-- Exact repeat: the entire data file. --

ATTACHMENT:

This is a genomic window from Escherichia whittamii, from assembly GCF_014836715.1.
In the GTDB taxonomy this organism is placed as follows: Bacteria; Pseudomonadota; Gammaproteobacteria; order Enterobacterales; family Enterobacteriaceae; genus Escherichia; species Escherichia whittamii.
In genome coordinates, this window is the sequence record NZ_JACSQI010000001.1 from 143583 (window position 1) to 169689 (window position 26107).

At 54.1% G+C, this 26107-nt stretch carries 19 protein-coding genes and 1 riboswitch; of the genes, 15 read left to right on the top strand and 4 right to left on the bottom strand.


This is a genomic window from Escherichia whittamii, from assembly GCF_014836715.1.
In the GTDB taxonomy this organism is placed as follows: Bacteria; Pseudomonadota; Gammaproteobacteria; order Enterobacterales; family Enterobacteriaceae; genus Escherichia; species Escherichia whittamii.
In genome coordinates, this window is the sequence record NZ_JACSQI010000001.1 from 143583 (window position 1) to 169689 (window position 26107).

At 54.1% G+C, this 26107-nt stretch carries 19 protein-coding genes and 1 riboswitch; of the genes, 15 read left to right on the top strand and 4 right to left on the bottom strand.